Later on at the age of twelve (again twelve) the elder brother of my best friend gave us a cassette with Metallica’s ‘Ride the Lighting’ and ‘Seek & Destroy’ albums on it. This sound changed me for ever. I was in love with electric guitar. Further influences were artists like Mothers Finest (inventors of Funk Rock), Living Color, Bad Brains, Fishbone, Infectious Grooves, Jane’s Addiction, Steve Vai, Joe Satriani, Randy Rhodes, Steve Ray Vaughn, Jimi Hendrix, Robin Trower, Stanley Clarke, Marcus Miller, John McLaughlin, George Duke, Trilok Gurtu, Beethoven, Sade, Billy Holiday, Rachmaninov, Sara Vaughn, Dennis Chambers, Prince, Michael Jackson, Johnny Guitar Watson, Scott Henderson, Beasty Boys, Onyx, NWA, Public Enemy, Biohazard, Grandmaster Flash, Chris Whitley, Jeff Buckley, B.B. King, …do I really need to list them all? I would need to quit my career as a musician if I wanted to complete the list (laughs) there are so many…
I just love music! For me I would define music as a magic vehicle that is driven by heart, rhythm, passion and melody (we all know that a lot of practice and commitment is needed right?). Any type of music style that has these elements immediately catches my absolute attention. I feel like I want to become the music itself and dive into the sound and emotion of it. I have been sitting down for many hours practicing, learning songs, even whole albums and tracks of other artists. I am hungry for new music, specially the one that I create. It is a beautiful sensation to compose new music. It is the unheard audible, the unknown known. My musical radar is very wide. I have no boundaries and prejudice music-wise.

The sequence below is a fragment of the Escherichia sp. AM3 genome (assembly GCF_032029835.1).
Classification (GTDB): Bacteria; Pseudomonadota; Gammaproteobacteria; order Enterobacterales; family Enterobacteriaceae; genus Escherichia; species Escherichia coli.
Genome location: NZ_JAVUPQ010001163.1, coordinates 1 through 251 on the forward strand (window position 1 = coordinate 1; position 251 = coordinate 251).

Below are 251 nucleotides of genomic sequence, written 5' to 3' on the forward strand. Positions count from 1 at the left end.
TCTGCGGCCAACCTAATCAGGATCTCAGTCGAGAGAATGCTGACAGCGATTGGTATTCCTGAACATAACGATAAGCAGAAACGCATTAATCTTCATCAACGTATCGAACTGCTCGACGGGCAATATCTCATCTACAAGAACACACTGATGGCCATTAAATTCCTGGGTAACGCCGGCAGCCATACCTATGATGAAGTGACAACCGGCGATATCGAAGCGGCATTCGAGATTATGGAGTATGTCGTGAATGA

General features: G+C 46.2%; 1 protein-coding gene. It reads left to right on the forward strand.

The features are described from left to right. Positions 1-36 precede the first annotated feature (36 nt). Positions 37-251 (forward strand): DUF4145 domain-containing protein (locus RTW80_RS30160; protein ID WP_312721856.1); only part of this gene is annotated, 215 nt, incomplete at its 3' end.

Mythical great, those instruments, samplers, amplifiers, mythical effects?
I always wanted to have a Jackson Guitar, I saw John Hayes from Mother’s Finest playing Jackson at one of their concerts when I was young and I was blasted by his sound.
Flamenco guitars by Jose Lopez Bellido from Granada. He is probably one of the most renowned flamenco luthiers in Spain. I have played his guitars since I was a kid.
Now I am playing my own flamenco signature model called “El Amir” built by Jose Salinas.
The First oud my father bought when he was young. I ended up learning on it and playing it live with the legendary world music band Radio Tarifa worldwide.